A spokesman for the Mainland Affairs Council (MAC) yesterday said the agency would closely observe developments in the escalating war of words between Kong Qingdong (孔慶東), a professor at Peking University, and residents of Hong Kong after Kong referred to them as “dogs” over an incident involving Chinese tourists.
Commenting on a widely circulated YouTube video of Hong Kongers telling off Chinese tourists for allowing children to eat on the Hong Kong subway, Kong delivered scathing remarks against Hong Kongers on VODone, a Chinese state-affiliated media company, on Jan. 19, and even called Hong Kongers “dogs.”
The comments have touched off a row between China and Hong Kong, and they have even caused clashes between Hong Kongers and mainland Chinese.
MAC spokesman Liu Te-shun (劉德勳) said the clashes between mainland Chinese and Hong Kongers were a reaction to tourists from the mainland, adding that the reaction in Hong Kong was understandable.
Asked whether similar clashes could occur if Taiwan allowed in more Chinese tourists, Liu declined to comment, adding that the council would closely monitor how the situation develops in Hong Kong.
However, council officials have said privately that although Hong Kong and Taiwan have opened their borders to Chinese tourists, the two places are not the same and should not be compared.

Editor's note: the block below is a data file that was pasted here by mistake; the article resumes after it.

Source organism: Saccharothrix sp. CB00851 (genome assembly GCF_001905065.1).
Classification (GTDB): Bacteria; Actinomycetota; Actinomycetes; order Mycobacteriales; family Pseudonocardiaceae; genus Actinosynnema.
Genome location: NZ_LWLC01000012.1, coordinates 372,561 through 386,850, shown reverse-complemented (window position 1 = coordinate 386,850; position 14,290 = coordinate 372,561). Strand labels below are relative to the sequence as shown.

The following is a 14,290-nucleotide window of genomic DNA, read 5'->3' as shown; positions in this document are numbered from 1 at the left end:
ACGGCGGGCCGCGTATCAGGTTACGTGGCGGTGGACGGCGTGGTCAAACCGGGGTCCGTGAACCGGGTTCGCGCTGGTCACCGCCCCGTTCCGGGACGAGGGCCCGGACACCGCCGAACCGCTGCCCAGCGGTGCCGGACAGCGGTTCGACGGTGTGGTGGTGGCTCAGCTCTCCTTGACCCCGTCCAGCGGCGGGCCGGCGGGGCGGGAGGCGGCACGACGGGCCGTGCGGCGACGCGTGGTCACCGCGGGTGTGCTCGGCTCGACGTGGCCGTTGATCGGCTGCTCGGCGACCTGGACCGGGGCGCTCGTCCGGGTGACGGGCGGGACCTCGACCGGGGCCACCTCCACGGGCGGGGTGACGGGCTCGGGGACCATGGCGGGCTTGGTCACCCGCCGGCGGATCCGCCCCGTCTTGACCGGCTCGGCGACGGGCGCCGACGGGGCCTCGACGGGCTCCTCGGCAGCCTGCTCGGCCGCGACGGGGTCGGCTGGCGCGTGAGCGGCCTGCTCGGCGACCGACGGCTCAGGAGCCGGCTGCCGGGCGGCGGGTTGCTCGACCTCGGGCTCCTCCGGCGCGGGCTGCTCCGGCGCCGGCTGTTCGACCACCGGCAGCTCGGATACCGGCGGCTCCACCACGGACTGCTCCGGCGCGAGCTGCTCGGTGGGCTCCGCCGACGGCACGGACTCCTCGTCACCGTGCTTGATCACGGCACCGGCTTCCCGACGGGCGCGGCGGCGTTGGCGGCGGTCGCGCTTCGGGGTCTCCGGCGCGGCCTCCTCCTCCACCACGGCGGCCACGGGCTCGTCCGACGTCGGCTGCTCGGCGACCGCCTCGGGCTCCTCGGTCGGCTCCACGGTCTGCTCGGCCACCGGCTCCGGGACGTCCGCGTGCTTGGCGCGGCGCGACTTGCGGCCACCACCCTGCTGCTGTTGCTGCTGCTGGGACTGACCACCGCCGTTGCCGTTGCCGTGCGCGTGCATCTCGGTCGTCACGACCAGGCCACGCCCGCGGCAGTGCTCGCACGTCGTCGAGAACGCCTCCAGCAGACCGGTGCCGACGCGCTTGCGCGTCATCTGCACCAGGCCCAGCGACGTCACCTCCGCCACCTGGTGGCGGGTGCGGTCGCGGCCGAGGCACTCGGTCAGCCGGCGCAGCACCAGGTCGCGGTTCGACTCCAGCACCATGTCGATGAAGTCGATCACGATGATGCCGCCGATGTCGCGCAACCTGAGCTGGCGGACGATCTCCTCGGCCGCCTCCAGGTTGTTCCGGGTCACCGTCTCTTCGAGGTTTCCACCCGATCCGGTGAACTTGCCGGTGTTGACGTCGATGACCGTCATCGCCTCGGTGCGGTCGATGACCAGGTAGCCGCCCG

Hong Kong was under British rule and there is a different atmosphere and culture, officials said, adding that in Taiwan, the culture is closer to that of China and that affinity would serve to mitigate the chances of conflict.
However, officials also said that any country needs to consider the possibility of such events occurring, if only to serve as a reference point on how to handle the challenges that would bring.
On the issue of the Hong Kong-Taiwan relationship, the council said that Raymond Tam (譚志源), the director of Hong Kong’s Constitutional and Mainland Affairs Bureau, had met Mainland Affairs Council Deputy Minister Kao Charng (高長) to discuss the matter.
Kao called on the Hong Kong government to implement online applications for free Hong Kong visas for Taiwanese and added that under the principle of reciprocity, the Taiwanese government should also work to implement a visa-waiver for citizens of Hong Kong.
Liu was asked to comment on Kong’s assertion that the Taiwanese elections were “fake -democracy,” akin to a TV drama, and that the 600,000 vote margin of victory President Ma (馬英九) had over Democratic Progressive Party Chairperson Tsai Ing-wen (蔡英文) was not even “half the population of Beijing.”
“On the basis that Kong was commenting on an issue that he does not fully understand, we’ll treat it as his own personal opinion,” Liu said.
Translated by Jake Chung, staff writer